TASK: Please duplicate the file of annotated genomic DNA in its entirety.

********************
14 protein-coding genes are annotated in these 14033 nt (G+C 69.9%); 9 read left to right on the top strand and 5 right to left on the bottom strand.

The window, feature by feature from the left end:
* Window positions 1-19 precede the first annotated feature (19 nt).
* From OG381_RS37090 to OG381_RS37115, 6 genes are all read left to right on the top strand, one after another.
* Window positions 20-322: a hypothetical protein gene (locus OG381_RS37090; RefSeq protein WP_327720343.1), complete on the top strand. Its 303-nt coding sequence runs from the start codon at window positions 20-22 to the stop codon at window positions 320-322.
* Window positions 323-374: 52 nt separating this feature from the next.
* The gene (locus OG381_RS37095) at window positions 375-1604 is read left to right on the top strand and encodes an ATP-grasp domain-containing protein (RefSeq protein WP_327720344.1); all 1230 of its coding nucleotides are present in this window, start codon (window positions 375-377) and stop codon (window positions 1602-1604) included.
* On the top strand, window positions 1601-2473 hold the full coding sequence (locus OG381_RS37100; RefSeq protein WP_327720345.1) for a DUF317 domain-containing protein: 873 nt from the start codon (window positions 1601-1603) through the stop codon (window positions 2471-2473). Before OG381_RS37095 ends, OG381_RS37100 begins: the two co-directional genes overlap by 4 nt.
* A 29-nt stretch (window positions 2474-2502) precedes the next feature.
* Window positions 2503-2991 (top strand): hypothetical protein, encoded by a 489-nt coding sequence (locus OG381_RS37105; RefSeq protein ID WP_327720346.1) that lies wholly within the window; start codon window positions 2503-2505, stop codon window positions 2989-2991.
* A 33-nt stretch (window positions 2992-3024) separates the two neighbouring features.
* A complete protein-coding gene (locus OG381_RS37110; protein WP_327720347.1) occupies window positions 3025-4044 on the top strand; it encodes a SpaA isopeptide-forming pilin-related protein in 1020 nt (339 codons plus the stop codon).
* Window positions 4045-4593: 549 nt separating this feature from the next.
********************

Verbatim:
14 protein-coding genes are annotated in these 14033 nt (G+C 69.9%); 9 read left to right on the top strand and 5 right to left on the bottom strand.

The window, feature by feature from the left end:
* Window positions 1-19 precede the first annotated feature (19 nt).
* From OG381_RS37090 to OG381_RS37115, 6 genes are all read left to right on the top strand, one after another.
* Window positions 20-322: a hypothetical protein gene (locus OG381_RS37090; RefSeq protein WP_327720343.1), complete on the top strand. Its 303-nt coding sequence runs from the start codon at window positions 20-22 to the stop codon at window positions 320-322.
* Window positions 323-374: 52 nt separating this feature from the next.
* The gene (locus OG381_RS37095) at window positions 375-1604 is read left to right on the top strand and encodes an ATP-grasp domain-containing protein (RefSeq protein WP_327720344.1); all 1230 of its coding nucleotides are present in this window, start codon (window positions 375-377) and stop codon (window positions 1602-1604) included.
* On the top strand, window positions 1601-2473 hold the full coding sequence (locus OG381_RS37100; RefSeq protein WP_327720345.1) for a DUF317 domain-containing protein: 873 nt from the start codon (window positions 1601-1603) through the stop codon (window positions 2471-2473). Before OG381_RS37095 ends, OG381_RS37100 begins: the two co-directional genes overlap by 4 nt.
* A 29-nt stretch (window positions 2474-2502) precedes the next feature.
* Window positions 2503-2991 (top strand): hypothetical protein, encoded by a 489-nt coding sequence (locus OG381_RS37105; RefSeq protein ID WP_327720346.1) that lies wholly within the window; start codon window positions 2503-2505, stop codon window positions 2989-2991.
* A 33-nt stretch (window positions 2992-3024) separates the two neighbouring features.
* A complete protein-coding gene (locus OG381_RS37110; protein WP_327720347.1) occupies window positions 3025-4044 on the top strand; it encodes a SpaA isopeptide-forming pilin-related protein in 1020 nt (339 codons plus the stop codon).
* Window positions 4045-4593: 549 nt separating this feature from the next.